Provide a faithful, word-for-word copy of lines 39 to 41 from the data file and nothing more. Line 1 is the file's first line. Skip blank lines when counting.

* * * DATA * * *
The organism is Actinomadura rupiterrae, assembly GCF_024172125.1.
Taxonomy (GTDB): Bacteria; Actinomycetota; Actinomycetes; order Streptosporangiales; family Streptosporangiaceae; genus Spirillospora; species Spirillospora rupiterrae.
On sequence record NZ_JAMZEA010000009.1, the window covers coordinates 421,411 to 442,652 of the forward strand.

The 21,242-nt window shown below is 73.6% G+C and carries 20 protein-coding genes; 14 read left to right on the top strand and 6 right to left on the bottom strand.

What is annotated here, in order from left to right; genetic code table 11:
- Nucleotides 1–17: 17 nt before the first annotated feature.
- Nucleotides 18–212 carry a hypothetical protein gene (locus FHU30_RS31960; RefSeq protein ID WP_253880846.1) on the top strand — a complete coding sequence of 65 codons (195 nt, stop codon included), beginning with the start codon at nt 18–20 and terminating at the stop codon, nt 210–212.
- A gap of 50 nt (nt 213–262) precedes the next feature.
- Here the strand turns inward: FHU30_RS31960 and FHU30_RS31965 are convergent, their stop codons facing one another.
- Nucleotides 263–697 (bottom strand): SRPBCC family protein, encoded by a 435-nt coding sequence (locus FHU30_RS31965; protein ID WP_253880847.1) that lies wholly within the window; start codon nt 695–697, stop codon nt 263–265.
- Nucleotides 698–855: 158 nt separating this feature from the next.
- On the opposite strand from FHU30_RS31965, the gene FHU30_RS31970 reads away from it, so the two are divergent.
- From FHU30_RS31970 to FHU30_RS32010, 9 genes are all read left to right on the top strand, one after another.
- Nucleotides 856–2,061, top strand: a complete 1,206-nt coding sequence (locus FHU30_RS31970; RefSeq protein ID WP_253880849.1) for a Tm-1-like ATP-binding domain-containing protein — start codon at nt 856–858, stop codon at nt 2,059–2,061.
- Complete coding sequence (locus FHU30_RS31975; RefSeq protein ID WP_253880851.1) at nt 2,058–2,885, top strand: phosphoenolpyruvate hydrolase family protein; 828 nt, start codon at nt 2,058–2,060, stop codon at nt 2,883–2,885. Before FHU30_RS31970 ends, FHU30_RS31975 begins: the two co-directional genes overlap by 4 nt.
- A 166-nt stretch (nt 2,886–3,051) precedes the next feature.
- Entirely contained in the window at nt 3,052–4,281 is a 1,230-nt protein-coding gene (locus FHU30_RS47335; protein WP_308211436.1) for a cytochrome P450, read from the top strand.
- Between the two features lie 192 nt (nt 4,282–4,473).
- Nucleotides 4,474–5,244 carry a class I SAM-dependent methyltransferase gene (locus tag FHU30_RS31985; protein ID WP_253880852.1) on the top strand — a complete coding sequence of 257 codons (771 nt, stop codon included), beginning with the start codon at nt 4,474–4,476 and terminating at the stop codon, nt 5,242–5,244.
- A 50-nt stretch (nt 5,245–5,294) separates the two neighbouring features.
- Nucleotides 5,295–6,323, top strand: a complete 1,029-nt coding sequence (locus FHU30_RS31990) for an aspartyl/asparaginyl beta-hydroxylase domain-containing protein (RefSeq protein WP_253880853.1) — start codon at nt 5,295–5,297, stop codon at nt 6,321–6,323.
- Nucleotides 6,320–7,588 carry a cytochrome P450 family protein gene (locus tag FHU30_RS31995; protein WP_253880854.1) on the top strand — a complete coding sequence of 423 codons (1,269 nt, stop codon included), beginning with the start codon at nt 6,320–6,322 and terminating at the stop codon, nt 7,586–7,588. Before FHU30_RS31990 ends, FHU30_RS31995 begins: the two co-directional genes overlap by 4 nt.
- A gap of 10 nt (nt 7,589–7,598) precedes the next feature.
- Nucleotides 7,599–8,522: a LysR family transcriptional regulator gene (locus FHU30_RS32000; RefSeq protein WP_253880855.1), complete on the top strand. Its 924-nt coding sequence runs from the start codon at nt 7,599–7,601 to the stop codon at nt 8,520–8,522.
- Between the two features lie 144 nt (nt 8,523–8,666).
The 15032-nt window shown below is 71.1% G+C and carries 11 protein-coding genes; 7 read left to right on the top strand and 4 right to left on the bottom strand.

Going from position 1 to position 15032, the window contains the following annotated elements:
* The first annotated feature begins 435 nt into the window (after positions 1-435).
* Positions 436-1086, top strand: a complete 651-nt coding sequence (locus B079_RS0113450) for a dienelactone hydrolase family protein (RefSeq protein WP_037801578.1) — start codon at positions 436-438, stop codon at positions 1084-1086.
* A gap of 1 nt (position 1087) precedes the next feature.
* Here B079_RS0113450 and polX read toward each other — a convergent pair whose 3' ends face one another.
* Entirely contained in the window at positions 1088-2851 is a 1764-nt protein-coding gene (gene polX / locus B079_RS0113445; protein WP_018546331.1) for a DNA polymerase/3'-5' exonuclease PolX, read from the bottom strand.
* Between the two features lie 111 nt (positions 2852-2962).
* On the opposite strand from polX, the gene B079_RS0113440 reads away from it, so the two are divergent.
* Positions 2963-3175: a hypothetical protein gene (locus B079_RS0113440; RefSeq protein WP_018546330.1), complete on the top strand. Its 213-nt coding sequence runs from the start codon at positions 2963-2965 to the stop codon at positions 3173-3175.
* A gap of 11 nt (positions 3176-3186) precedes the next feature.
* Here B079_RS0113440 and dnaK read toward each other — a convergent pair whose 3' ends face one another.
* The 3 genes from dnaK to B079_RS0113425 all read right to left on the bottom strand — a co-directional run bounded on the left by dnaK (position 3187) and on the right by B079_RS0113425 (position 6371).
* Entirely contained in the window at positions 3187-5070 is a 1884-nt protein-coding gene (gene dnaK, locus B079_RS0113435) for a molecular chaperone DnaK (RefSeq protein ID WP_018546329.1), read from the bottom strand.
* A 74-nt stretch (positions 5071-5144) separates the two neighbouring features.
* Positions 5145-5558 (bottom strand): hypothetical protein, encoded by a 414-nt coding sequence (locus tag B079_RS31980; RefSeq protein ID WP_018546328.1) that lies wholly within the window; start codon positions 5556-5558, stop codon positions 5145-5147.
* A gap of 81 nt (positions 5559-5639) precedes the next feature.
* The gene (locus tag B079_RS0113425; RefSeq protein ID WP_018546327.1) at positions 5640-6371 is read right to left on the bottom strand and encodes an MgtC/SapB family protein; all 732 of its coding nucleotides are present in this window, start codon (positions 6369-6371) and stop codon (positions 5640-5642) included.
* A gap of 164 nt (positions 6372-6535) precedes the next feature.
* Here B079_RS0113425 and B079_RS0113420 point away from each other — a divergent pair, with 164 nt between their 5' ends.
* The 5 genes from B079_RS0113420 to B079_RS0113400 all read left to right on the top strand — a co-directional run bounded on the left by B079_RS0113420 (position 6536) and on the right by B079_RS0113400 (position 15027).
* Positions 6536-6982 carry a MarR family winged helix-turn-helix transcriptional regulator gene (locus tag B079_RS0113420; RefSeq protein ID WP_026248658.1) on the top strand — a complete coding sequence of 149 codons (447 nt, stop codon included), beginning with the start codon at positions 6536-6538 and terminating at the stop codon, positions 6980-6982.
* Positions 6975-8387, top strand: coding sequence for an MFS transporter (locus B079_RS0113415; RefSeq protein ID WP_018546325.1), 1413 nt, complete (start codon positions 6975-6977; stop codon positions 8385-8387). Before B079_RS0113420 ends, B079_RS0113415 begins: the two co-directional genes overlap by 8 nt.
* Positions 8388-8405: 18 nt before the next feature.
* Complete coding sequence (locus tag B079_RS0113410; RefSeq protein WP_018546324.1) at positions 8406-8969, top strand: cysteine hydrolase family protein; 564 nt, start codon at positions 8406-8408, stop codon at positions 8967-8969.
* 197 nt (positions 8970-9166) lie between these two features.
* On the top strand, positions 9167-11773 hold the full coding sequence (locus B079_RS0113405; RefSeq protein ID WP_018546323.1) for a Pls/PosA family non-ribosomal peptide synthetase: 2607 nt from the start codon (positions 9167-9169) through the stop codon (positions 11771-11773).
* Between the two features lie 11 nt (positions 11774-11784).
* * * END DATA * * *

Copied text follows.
* Entirely contained in the window at positions 3187-5070 is a 1884-nt protein-coding gene (gene dnaK, locus B079_RS0113435) for a molecular chaperone DnaK (RefSeq protein ID WP_018546329.1), read from the bottom strand.
* A 74-nt stretch (positions 5071-5144) separates the two neighbouring features.
* Positions 5145-5558 (bottom strand): hypothetical protein, encoded by a 414-nt coding sequence (locus tag B079_RS31980; RefSeq protein ID WP_018546328.1) that lies wholly within the window; start codon positions 5556-5558, stop codon positions 5145-5147.